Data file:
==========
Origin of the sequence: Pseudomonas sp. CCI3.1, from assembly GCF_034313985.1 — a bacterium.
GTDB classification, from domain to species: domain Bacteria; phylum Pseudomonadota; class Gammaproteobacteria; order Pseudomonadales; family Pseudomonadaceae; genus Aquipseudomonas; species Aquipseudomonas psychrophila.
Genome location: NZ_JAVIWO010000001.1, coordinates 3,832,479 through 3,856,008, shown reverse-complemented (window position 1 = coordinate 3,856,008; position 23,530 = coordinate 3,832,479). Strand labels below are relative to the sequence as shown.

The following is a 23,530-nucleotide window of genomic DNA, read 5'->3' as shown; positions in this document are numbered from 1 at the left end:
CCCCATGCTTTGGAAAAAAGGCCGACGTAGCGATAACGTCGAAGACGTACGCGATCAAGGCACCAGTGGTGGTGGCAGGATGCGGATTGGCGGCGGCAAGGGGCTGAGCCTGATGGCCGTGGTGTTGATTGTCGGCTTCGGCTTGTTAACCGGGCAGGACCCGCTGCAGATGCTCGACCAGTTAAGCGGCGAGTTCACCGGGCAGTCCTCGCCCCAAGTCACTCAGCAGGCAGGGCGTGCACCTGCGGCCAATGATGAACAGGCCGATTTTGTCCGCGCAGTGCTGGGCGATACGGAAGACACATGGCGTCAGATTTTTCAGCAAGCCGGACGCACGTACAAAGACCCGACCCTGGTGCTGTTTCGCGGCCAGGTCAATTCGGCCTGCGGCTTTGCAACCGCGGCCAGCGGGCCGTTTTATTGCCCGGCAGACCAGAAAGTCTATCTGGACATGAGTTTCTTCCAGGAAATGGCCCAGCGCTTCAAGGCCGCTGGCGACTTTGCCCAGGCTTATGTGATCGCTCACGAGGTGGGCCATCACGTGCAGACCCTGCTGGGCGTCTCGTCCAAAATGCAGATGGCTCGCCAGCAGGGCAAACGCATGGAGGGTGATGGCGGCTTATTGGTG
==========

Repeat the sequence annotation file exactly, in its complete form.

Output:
Origin of the sequence: Pseudomonas sp. CCI3.1, from assembly GCF_034313985.1 — a bacterium.
GTDB classification, from domain to species: domain Bacteria; phylum Pseudomonadota; class Gammaproteobacteria; order Pseudomonadales; family Pseudomonadaceae; genus Aquipseudomonas; species Aquipseudomonas psychrophila.
Genome location: NZ_JAVIWO010000001.1, coordinates 3,832,479 through 3,856,008, shown reverse-complemented (window position 1 = coordinate 3,856,008; position 23,530 = coordinate 3,832,479). Strand labels below are relative to the sequence as shown.

The following is a 23,530-nucleotide window of genomic DNA, read 5'->3' as shown; positions in this document are numbered from 1 at the left end:
CCCCATGCTTTGGAAAAAAGGCCGACGTAGCGATAACGTCGAAGACGTACGCGATCAAGGCACCAGTGGTGGTGGCAGGATGCGGATTGGCGGCGGCAAGGGGCTGAGCCTGATGGCCGTGGTGTTGATTGTCGGCTTCGGCTTGTTAACCGGGCAGGACCCGCTGCAGATGCTCGACCAGTTAAGCGGCGAGTTCACCGGGCAGTCCTCGCCCCAAGTCACTCAGCAGGCAGGGCGTGCACCTGCGGCCAATGATGAACAGGCCGATTTTGTCCGCGCAGTGCTGGGCGATACGGAAGACACATGGCGTCAGATTTTTCAGCAAGCCGGACGCACGTACAAAGACCCGACCCTGGTGCTGTTTCGCGGCCAGGTCAATTCGGCCTGCGGCTTTGCAACCGCGGCCAGCGGGCCGTTTTATTGCCCGGCAGACCAGAAAGTCTATCTGGACATGAGTTTCTTCCAGGAAATGGCCCAGCGCTTCAAGGCCGCTGGCGACTTTGCCCAGGCTTATGTGATCGCTCACGAGGTGGGCCATCACGTGCAGACCCTGCTGGGCGTCTCGTCCAAAATGCAGATGGCTCGCCAGCAGGGCAAACGCATGGAGGGTGATGGCGGCTTATTGGTG